Games as pragmatic communication

There are clear case relations of play ideology connected to communication in the game.

(Semconfigurations in game communication)



re the game



how far the game is logical/ comprehensible or meaningless




constant testing of the innumerable variations and permutations in the game




expression of the “level” of behaviour relative to age and development in the game




the way the participants fulfil their roles within the game




the will to participate actively in relation to the level at which both team mates and opponents play the game




to idolise the game or to see it just as a game





novelty value of the game, discovering new aspects of the game or trivial repetition




perspicacity in the question of who among the participants will win or lose




organisation as a basis for the players’ being able to play  - or the lack of it




whether the game promotes a stronger connection to (an)other player(s)



It is the transition between the different dimensions (pairs of opposites) in the game which generates excitement and the often incomprehensible irrationality which also generates the energy and the intellect with which to build rationality, order and strategy which in turn ensure that there is content and form.

There are vast differences in the various life styles as to how the different games are played and evaluated. In addition, there are also differences as to which activities are characterised as games.

Even attitudes to what is rational/irrational, useful/useless, female/male in society are different. Certain games are idealised because they are part and parcel of the ideology of the society and are thus given to be healthy and reasonable. Other games are characterised as unreasonable, immoral or destructive.

The kinds of games which are regarded as suitable relative to children’s upbringing and development have changed with the times. We see this in changing attitudes to play and games as described in many childhood biographies.

The idealisation of the game is dependent on the number of ideological dimensions which in any given situation are placed in theories and studies of play and games. There is, however, widespread agreement that games manifest restraint but it is restraint of a voluntary kind - where play manifests freedom.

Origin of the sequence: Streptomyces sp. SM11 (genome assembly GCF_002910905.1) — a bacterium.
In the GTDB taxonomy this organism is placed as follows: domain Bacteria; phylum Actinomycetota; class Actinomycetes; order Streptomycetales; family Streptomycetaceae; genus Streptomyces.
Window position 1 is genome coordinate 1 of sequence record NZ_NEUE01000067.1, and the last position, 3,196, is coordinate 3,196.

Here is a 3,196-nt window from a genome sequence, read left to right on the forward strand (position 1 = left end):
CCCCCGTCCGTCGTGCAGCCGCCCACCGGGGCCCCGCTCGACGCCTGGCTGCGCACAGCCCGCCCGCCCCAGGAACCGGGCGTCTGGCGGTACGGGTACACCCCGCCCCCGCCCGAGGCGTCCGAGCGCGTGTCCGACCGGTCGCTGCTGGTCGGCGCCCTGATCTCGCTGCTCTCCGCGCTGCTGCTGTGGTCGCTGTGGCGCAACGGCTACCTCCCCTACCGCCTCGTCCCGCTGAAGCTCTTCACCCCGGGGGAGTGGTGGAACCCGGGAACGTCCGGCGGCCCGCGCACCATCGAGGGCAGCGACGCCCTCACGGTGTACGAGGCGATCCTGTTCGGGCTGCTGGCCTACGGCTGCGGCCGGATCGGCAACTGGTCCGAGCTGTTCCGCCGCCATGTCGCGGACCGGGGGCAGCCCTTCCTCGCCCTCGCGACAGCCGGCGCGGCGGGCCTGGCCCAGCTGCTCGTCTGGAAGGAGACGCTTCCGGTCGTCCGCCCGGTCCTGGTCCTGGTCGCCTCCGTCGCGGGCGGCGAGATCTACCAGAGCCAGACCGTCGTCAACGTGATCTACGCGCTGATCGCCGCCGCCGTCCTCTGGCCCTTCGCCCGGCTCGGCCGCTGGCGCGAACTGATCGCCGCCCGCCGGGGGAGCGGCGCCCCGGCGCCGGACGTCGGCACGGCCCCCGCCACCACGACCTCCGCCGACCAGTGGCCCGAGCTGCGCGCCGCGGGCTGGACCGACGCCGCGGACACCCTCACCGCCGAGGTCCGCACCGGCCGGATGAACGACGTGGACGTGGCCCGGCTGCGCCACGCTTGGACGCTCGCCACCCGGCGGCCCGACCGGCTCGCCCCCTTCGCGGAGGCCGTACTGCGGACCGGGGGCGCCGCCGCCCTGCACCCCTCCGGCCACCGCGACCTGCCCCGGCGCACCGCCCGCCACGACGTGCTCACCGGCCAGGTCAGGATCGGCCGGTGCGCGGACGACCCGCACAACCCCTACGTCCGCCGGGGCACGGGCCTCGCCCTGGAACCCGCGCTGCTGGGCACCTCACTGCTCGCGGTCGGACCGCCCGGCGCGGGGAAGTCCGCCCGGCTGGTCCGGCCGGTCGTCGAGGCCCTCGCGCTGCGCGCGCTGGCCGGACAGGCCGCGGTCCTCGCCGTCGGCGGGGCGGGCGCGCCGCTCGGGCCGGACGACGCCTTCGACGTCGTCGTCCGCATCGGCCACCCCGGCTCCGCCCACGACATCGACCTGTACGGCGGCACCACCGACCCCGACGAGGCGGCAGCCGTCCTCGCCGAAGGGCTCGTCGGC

If, however, force intervenes in a game and sets fixed targets for the development of the game, its progress and result, the spontaneity of the game disappears. And it doesn’t matter whether the game is educational or fun or similar, the play element of the game has ceased to exist.

That there must be an aim to children’s games so that they learn something through play is a widespread idea in the Western cultures. Characteristic for both artificially produced toy products and sports equipment is that they are intended to stimulate children physically and psychologically. Play areas or sports fields must, however, always be regarded as artificial environments.

Freedom is therefore not a characteristic of games in any form of universal perspective.

Where freedom in modern childhood is concerned, seen in the light of developments over the past century, organised institutions, schools, (voluntary) clubs, sports and TV have taken over more and more of the children’s free possibilities for play and games.

Despite the fact that parents, teachers and pedagogues idealise free possibilities for play and games, the focus is drawn away from them by the amount of time children spend in institutions with obligatory stimulation programmes and “educational” toys and with games reduced to a kind of occupational therapy, often a case of getting the children to pass the time in an easy way.

How much opportunity do children really have for voluntarily experience of the free, natural and self-made play and game processes in addition to the organised forms of play/games? The correct answer to this question is another question: How does society want to administer and disseminate freedom?

Concerning the model:

It is important to note that NONE of the concepts featured in the model are static in relation to any of the other concepts.

Their respective positions crystallise according to where (the circumstances) and how (the ways in which) the concepts originate and react within play.

Play with a toy, play itself or playing a game are “unique” - because play occurs, progresses and dies never to be played again. Whenever a game is repeated, it is a new game in which all the constituent concepts are dynamically re-mixed. New dynamic structures appear all the time. The sheer numbers of variables means that it is both wrong and impossible to say much about play or a game in advance. Every individual game must be explained by the forms it assumes.

The Game - and the Player

The external margins for the eco-social environment are on 8 levels:

- Personality                        - Heredity

- Reification                         - Event

- Resources                         - Time

- Technology                        - Space



The internal intersections contain the universal pragmatic concepts:

  • Understanding
  • Truth
  • Truthfulness
  • Legitimacy
  • Will

Internal and external intersections

  • Channels of communication and communicative factors

The core of the text (and poetic function)



Table of Contents